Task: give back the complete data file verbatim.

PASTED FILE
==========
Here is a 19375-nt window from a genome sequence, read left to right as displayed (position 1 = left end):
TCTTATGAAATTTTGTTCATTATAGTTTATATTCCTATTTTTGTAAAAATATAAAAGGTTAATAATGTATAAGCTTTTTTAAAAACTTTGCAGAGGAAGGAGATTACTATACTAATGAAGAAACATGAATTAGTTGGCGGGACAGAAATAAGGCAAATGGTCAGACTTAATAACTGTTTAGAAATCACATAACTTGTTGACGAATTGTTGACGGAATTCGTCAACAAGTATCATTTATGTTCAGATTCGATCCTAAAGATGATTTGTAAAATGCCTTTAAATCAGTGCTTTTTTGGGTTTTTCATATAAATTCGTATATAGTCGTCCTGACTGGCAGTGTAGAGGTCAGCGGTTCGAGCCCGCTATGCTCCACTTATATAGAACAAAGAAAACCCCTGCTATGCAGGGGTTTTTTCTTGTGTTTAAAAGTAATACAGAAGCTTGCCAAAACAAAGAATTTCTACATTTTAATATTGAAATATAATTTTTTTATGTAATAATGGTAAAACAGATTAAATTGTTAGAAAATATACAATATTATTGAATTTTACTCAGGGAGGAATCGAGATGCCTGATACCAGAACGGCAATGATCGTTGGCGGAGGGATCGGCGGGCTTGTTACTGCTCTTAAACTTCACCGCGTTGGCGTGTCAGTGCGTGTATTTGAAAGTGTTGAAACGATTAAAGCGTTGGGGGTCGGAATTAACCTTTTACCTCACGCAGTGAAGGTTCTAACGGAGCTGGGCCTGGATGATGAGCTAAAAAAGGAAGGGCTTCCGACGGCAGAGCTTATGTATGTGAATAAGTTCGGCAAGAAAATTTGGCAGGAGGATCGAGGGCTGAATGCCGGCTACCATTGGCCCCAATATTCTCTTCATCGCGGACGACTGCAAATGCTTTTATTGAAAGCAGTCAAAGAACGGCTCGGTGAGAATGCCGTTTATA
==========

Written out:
Here is a 19375-nt window from a genome sequence, read left to right as displayed (position 1 = left end):
TCTTATGAAATTTTGTTCATTATAGTTTATATTCCTATTTTTGTAAAAATATAAAAGGTTAATAATGTATAAGCTTTTTTAAAAACTTTGCAGAGGAAGGAGATTACTATACTAATGAAGAAACATGAATTAGTTGGCGGGACAGAAATAAGGCAAATGGTCAGACTTAATAACTGTTTAGAAATCACATAACTTGTTGACGAATTGTTGACGGAATTCGTCAACAAGTATCATTTATGTTCAGATTCGATCCTAAAGATGATTTGTAAAATGCCTTTAAATCAGTGCTTTTTTGGGTTTTTCATATAAATTCGTATATAGTCGTCCTGACTGGCAGTGTAGAGGTCAGCGGTTCGAGCCCGCTATGCTCCACTTATATAGAACAAAGAAAACCCCTGCTATGCAGGGGTTTTTTCTTGTGTTTAAAAGTAATACAGAAGCTTGCCAAAACAAAGAATTTCTACATTTTAATATTGAAATATAATTTTTTTATGTAATAATGGTAAAACAGATTAAATTGTTAGAAAATATACAATATTATTGAATTTTACTCAGGGAGGAATCGAGATGCCTGATACCAGAACGGCAATGATCGTTGGCGGAGGGATCGGCGGGCTTGTTACTGCTCTTAAACTTCACCGCGTTGGCGTGTCAGTGCGTGTATTTGAAAGTGTTGAAACGATTAAAGCGTTGGGGGTCGGAATTAACCTTTTACCTCACGCAGTGAAGGTTCTAACGGAGCTGGGCCTGGATGATGAGCTAAAAAAGGAAGGGCTTCCGACGGCAGAGCTTATGTATGTGAATAAGTTCGGCAAGAAAATTTGGCAGGAGGATCGAGGGCTGAATGCCGGCTACCATTGGCCCCAATATTCTCTTCATCGCGGACGACTGCAAATGCTTTTATTGAAAGCAGTCAAAGAACGGCTCGGTGAGAATGCCGTTTATA